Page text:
Actor Samuel L. Jackson did it. So did tech billionaire Bill Gates and New York Knicks basketball player Carmelo Anthony.
Across the country on Thursday, teachers had their classroom wishes granted by actors, atheletes and businessness people in an act of flash-philanthropy that even reached Miami-Dade.
Donors adopted whole cities and states, and funded every project in that area listed on DonorsChoose.org. It’s a website just for teachers and students looking to raise money for classroom needs. The effort was dubbed #BestSchoolDay.
More than 100 projects were paid for in Miami-Dade, thanks to about $75,000 from Bob Moritz, chairman and senior partner PricewaterhouseCoopers.
Premium content for only $0.99
For the most comprehensive local coverage, subscribe today.
One of the most expensive projects will bring a 3-D printer to teacher Anais Young’s Visual Arts class at Miami Central Senior — a $4,000 gift.
Young said she was shocked speechless when she saw the project was funded.
“The kids said, ‘Miss are you ok?’ All I could say was, ‘Guys. Look.’ I put it on the projector,” Young said. “All of the students are already researching what they can do.”
Young estimates she has raised $16,000 on Donors Choose for everything from airbrushes to Kindle e-readers and scanners. The idea for a 3-D printer seemed “a little extravagant” but Young decided to try anyways after students asked for one.
At a school known more for football — Nike recently donated cleats to the team — Young said her kids get a boost every time she gets a project funded.
“When they see somebody donating for an art room, they’re shocked to see somebody cares for them,” Young said. “These people make a lot of money but they’re sharing the wealth and sharing with kids, and they didn’t really think that, that was done.”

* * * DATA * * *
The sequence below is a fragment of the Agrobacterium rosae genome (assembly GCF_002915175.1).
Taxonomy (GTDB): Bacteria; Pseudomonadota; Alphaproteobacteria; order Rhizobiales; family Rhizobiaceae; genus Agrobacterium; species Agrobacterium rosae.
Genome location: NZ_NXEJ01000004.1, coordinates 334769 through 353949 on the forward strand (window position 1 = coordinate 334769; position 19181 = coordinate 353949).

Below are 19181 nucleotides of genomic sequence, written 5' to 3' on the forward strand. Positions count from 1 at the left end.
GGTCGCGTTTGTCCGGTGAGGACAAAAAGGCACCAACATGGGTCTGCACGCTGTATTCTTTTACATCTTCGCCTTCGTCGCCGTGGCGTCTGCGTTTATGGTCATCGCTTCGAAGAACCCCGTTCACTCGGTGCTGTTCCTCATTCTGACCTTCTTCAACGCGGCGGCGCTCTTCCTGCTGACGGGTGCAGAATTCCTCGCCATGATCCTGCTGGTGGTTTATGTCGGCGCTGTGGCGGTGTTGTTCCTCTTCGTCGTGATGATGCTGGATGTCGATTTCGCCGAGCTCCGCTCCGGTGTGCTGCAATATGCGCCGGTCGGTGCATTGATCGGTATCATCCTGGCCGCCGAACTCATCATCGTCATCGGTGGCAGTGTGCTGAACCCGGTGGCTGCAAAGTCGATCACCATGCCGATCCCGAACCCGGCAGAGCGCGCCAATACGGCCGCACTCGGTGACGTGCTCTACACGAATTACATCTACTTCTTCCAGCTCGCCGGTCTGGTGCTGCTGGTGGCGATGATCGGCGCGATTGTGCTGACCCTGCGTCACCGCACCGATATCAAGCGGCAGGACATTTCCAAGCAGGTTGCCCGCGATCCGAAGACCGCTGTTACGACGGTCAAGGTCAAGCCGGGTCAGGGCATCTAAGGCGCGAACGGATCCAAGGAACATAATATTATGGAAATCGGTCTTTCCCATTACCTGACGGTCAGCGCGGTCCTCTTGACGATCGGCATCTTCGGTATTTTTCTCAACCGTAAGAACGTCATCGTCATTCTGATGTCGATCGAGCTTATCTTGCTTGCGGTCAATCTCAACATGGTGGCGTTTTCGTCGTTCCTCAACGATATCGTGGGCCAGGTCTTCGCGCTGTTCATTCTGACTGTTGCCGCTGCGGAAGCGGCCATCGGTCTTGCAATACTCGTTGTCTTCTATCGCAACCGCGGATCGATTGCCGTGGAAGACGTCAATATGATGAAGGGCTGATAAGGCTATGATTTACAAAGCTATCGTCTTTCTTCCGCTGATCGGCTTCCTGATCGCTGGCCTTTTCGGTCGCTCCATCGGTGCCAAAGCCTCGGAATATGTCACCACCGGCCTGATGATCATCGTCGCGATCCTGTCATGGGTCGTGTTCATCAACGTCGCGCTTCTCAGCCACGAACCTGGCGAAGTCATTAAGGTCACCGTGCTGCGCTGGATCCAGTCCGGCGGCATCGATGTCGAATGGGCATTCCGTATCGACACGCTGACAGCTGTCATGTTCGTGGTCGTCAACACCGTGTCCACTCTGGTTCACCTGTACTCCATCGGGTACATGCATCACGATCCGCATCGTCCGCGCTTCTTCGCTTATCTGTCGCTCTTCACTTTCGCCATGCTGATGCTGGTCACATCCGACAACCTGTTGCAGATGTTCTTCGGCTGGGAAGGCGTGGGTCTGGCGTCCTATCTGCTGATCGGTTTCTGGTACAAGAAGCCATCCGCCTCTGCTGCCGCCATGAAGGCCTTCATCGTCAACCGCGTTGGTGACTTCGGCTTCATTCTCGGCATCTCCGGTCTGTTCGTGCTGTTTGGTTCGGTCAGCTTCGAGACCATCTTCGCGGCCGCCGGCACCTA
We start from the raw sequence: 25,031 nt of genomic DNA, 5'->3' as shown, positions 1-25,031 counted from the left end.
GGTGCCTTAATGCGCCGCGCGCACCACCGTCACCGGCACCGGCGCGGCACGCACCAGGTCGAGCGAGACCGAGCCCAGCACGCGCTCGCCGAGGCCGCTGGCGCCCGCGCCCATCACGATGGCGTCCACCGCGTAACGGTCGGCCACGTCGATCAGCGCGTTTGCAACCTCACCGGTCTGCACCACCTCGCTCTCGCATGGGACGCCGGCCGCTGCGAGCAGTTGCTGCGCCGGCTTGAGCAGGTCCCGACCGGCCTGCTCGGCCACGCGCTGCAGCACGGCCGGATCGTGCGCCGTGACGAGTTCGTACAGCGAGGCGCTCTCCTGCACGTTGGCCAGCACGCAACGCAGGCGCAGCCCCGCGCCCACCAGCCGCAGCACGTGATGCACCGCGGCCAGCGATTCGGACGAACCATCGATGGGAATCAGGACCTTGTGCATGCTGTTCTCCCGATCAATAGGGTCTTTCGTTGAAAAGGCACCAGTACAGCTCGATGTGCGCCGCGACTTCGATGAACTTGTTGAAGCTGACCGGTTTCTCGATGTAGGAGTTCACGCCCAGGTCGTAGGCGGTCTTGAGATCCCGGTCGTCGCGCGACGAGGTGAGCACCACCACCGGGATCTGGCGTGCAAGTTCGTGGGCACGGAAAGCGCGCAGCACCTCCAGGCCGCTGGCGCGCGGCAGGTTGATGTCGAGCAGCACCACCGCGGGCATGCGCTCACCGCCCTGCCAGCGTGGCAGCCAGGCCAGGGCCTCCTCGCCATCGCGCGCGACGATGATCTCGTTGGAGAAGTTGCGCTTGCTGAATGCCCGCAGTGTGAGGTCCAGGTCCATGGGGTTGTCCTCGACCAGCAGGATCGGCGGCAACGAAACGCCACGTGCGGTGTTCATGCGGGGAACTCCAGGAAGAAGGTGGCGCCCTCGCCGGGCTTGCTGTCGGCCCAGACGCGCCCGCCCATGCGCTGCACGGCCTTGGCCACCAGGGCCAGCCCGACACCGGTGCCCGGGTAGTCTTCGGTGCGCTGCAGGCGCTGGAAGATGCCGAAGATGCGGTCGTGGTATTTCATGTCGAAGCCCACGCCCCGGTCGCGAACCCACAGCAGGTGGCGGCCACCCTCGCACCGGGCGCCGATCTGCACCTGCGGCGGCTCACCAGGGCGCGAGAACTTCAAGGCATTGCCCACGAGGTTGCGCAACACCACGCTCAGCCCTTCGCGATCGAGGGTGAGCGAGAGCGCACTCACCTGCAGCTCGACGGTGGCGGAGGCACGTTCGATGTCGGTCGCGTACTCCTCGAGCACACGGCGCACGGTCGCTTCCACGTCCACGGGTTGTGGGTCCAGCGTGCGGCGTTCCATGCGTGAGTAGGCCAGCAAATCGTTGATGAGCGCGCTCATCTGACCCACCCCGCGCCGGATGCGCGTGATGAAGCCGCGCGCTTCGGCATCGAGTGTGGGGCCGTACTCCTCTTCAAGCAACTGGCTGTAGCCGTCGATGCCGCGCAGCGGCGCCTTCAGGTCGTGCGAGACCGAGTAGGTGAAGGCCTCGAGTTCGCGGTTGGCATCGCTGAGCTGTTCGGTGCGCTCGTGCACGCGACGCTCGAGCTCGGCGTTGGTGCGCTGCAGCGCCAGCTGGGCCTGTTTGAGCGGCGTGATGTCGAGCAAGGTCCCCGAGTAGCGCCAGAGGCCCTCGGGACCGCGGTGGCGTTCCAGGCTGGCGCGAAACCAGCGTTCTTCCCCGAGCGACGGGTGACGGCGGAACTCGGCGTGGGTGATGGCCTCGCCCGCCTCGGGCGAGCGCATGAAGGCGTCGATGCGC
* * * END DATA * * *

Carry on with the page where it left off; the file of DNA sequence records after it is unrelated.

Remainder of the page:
With the surprise donation from Moritz, who the company website says lives in the state of New York, the wrestling team at Miami Sunset Senior High got helmets and uniforms worth $3,500. One third-grade teacher at Tropical Elementary school will be taking her class on a trip to Miami Seaquarium as a reward, worth about $1,600, for getting through the standardized testing season. Other requests granted in Miami-Dade include lots of iPads, cameras, sports equipment, books and even a (virtual) trip to Mars.
Jovana Maximilien, a science teacher at Hammocks Middle in West Kendall, finally got the 3-D Google glasses she was hoping for. At a cost of about $500, the cardboard glasses can be used with a cell phone to transport kids to the Red Planet – or Africa or the bottom of the sea.
“The kids are pretty much going to be able to go on a virtual rollercoaster and land on Mars,” she said. “I know they’re going to flip when they see it.”